Reaffirmed Committee on Obstetric Practice This document reflects emerging clinical and scientific advances as of the date issued and is subject to change. The information should not be construed as dictating an exclusive course of treatment or procedure to be followed.
When a child cannot be delivered through the vagina, it may be necessary to resort to cesarean section, a procedure in which the fetus is delivered through a surgical opening made in the uterus after the uterus has been exposed through an opening… Little is known of either the origin of the term or the history of the procedure.
Roman law Lex Caesarea mandated the cutting out from the womb a child whose mother had died during labour. A common misperception holds that Julius Caesar himself was born in this fashion.
The first documented cesarean section on a living woman was performed in The elective cesarean delivery she died 25 days after the surgery.
Abdominal delivery was subsequently tried in many ways and under many conditions, but it almost invariably resulted in the death of the mother from sepsis infection or hemorrhage bleeding. Even in the first half of the 19th century, the recorded mortality was about 75 percent, and fetal craniotomy—in which the life of the child is sacrificed to save that of the mother—was usually preferred.
Eventually, however, improvements in surgical techniques, antibioticsand blood transfusion and antiseptic procedures so reduced the mortality that cesarean section came to be frequently performed as an alternative to normal childbirth.
In modern obstetrical care, cesarean section usually is performed when the life of either the mother or the child would be endangered by attempting normal delivery.
The medical decision is based on physical examination, special tests, and patient history.
The examination includes consideration of any diseases the mother may have had in the past and disorders that may have arisen because of pregnancy. Special tests that might be performed include fetal scalp blood analysis and fetal heart rate monitoring.
Common indications for cesarean section include obstructed labour, failure of labour to progress, placenta praevia development of the placenta in an abnormally low position near the cervixfetal distress, gestational diabetes mellitusand improper positioning of the fetus for delivery.
In addition, cesarean section is often used if the birth canal is too small for normal delivery. Sometimes when a woman has had a child by cesarean section, any children born after the first cesarean section are also delivered by that method, but vaginal delivery is often possible. The risks of cesarean section are low but real.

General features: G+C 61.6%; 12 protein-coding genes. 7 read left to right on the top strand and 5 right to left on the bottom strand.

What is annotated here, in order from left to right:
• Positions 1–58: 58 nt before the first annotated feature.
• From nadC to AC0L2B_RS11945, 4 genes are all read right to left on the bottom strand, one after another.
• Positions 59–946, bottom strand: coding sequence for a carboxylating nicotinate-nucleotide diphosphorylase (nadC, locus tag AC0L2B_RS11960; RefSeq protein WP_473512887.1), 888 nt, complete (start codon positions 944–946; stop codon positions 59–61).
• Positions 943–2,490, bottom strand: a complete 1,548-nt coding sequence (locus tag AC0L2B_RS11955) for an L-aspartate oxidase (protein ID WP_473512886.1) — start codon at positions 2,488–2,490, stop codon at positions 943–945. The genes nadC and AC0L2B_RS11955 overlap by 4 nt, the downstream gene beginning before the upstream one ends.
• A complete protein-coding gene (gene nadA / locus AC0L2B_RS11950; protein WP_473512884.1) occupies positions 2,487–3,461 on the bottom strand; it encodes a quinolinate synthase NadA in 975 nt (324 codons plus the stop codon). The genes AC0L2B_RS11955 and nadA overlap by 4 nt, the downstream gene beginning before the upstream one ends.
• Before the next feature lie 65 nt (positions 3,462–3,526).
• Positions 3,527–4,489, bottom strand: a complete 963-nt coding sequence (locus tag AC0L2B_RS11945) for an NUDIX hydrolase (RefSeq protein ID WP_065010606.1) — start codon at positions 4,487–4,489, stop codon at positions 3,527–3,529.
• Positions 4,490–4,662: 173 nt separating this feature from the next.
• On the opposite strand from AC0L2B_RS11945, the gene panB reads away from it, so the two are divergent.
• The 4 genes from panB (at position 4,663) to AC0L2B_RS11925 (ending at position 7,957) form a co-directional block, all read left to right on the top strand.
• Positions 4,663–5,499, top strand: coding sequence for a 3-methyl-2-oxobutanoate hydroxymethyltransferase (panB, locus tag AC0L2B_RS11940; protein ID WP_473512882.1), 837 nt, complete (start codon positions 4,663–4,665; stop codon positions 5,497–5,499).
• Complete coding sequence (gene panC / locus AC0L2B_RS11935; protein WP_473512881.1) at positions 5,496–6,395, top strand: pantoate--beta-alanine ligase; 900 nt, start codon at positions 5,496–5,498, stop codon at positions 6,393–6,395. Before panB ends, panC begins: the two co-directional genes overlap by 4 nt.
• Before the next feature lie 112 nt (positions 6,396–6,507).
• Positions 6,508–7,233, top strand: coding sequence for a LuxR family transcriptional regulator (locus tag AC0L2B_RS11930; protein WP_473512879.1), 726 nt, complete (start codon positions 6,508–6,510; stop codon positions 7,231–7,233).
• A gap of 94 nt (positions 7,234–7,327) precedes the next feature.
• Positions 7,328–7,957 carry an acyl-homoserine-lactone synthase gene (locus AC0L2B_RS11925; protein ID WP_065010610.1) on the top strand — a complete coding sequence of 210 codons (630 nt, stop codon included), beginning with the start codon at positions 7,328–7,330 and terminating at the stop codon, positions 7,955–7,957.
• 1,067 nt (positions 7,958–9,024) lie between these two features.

The operation constitutes major surgery. Compared with the risks of normal vaginal delivery, it is more dangerous for the mother. The risk of complications—such as infection, hemorrhage, blood clots, and injury to the bladder or intestines —is greater.
If the baby is delivered by cesarean section planned in advance of labour, the infant can be premature, and it has been suggested that elective cesarean section may rob the infant of hormones and other substances released by the mother during labour. Researchers have also identified a correlation between infant birth by cesarean section and increased risk of childhood obesity.
In the World Health Organization WHO recommended an optimal cesarean section rate of 10 to 15 percent within a given population; if performed above this rate, the procedure was found by WHO to place an excessive burden on the resources necessary for the proper prenatal and postnatal care of mother and child, thereby increasing the number of women and infants exposed to the risks associated with the operation.
Despite the recommendations set forth by WHO, by the late 20th century the incidence of cesarean section in the United States had risen dramatically, largely as a result of an increase in the number of malpractice suits brought against obstetricians for failing to operate if there was an indication of trouble in delivery.
The rate had also increased in countries such as IndiaChina, and Brazil. Learn More in these related Britannica articles:One third of babies in the U.S. are born by C-section, which can be medically necessary or elective depending on certain conditions, your baby's health, and other factors.
Here's why having a cesarean section might be necessary. Aug 16, · Cesarean delivery is defined as the delivery of a fetus through surgical incisions made through the abdominal wall (laparotomy) and the uterine wall (hysterotomy).
Cesarean deliveries were initially performed to separate the mother and the fetus in . I am 27 weeks pregnant with my second child and have an elective cesarean scheduled for a week before my due date.
My daughter was born in The rate of cesarean delivery in the United States rose from % in to % in 12 A major reason for this increase is the decline in the rate of attempted vaginal birth after. INTRODUCTION. As with most surgical procedures, there is no standard technique for cesarean delivery.
The following discussion will review each step in the procedure and provide evidence-based recommendations for surgical technique, when these data . NEW ORLEANS — The number of previous cesarean deliveries a woman has undergone has an effect on the optimal time for subsequent cesarean delivery, according to a new study of almost women.